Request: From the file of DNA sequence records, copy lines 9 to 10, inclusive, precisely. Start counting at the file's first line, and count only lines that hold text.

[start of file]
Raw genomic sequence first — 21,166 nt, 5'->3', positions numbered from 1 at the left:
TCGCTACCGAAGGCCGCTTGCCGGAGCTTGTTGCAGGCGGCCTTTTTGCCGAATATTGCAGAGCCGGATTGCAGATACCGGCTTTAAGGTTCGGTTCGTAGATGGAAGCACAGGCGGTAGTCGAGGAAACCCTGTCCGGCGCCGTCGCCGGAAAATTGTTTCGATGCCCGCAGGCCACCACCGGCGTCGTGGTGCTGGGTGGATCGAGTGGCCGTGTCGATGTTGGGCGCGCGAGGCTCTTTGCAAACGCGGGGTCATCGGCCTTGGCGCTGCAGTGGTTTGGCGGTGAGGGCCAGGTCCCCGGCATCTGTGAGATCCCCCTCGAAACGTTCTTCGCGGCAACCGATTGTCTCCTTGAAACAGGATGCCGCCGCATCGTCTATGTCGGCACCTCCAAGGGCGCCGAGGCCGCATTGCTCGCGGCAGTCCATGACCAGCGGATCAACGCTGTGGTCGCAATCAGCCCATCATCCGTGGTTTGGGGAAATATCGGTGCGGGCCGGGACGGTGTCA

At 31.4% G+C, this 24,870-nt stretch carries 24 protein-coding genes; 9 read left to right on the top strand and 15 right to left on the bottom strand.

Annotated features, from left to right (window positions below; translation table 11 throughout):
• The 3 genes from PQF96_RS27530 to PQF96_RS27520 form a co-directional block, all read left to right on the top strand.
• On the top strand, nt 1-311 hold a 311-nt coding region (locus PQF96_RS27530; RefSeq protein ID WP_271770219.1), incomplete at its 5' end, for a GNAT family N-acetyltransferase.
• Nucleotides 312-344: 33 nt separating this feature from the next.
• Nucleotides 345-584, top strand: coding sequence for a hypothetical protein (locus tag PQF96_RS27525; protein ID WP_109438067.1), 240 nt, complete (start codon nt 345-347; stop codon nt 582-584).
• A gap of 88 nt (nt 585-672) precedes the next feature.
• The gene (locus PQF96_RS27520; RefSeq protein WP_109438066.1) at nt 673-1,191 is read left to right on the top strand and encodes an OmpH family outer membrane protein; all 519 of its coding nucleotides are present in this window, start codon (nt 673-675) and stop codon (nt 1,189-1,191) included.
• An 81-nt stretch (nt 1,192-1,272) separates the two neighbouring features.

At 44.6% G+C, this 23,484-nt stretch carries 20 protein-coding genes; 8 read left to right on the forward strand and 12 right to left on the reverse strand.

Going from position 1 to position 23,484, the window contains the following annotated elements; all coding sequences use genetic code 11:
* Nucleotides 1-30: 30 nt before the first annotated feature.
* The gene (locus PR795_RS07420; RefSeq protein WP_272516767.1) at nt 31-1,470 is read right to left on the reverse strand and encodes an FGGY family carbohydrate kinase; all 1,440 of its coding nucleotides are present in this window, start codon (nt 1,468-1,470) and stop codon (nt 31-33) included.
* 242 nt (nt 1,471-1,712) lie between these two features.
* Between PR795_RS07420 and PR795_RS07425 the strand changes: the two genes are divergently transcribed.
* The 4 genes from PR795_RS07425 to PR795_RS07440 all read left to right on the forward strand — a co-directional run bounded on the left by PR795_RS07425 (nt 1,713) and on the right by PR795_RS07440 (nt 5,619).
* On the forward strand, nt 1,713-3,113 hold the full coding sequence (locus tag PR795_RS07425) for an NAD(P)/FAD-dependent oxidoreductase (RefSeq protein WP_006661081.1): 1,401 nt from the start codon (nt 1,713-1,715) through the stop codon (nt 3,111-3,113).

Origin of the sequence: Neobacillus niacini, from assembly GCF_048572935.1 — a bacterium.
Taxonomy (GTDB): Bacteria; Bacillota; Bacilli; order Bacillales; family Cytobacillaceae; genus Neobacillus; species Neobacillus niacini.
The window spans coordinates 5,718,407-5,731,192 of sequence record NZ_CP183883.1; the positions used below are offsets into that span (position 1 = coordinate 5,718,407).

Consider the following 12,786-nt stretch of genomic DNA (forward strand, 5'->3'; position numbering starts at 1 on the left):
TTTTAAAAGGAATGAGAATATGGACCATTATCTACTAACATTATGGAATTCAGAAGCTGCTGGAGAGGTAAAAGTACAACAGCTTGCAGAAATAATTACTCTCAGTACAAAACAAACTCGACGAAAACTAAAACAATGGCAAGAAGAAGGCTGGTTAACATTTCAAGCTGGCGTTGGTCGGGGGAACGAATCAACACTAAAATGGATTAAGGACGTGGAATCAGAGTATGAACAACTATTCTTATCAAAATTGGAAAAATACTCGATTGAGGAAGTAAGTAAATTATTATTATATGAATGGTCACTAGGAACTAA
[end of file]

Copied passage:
• A gap of 88 nt (nt 585-672) precedes the next feature.
• The gene (locus PQF96_RS27520; RefSeq protein WP_109438066.1) at nt 673-1,191 is read left to right on the top strand and encodes an OmpH family outer membrane protein; all 519 of its coding nucleotides are present in this window, start codon (nt 673-675) and stop codon (nt 1,189-1,191) included.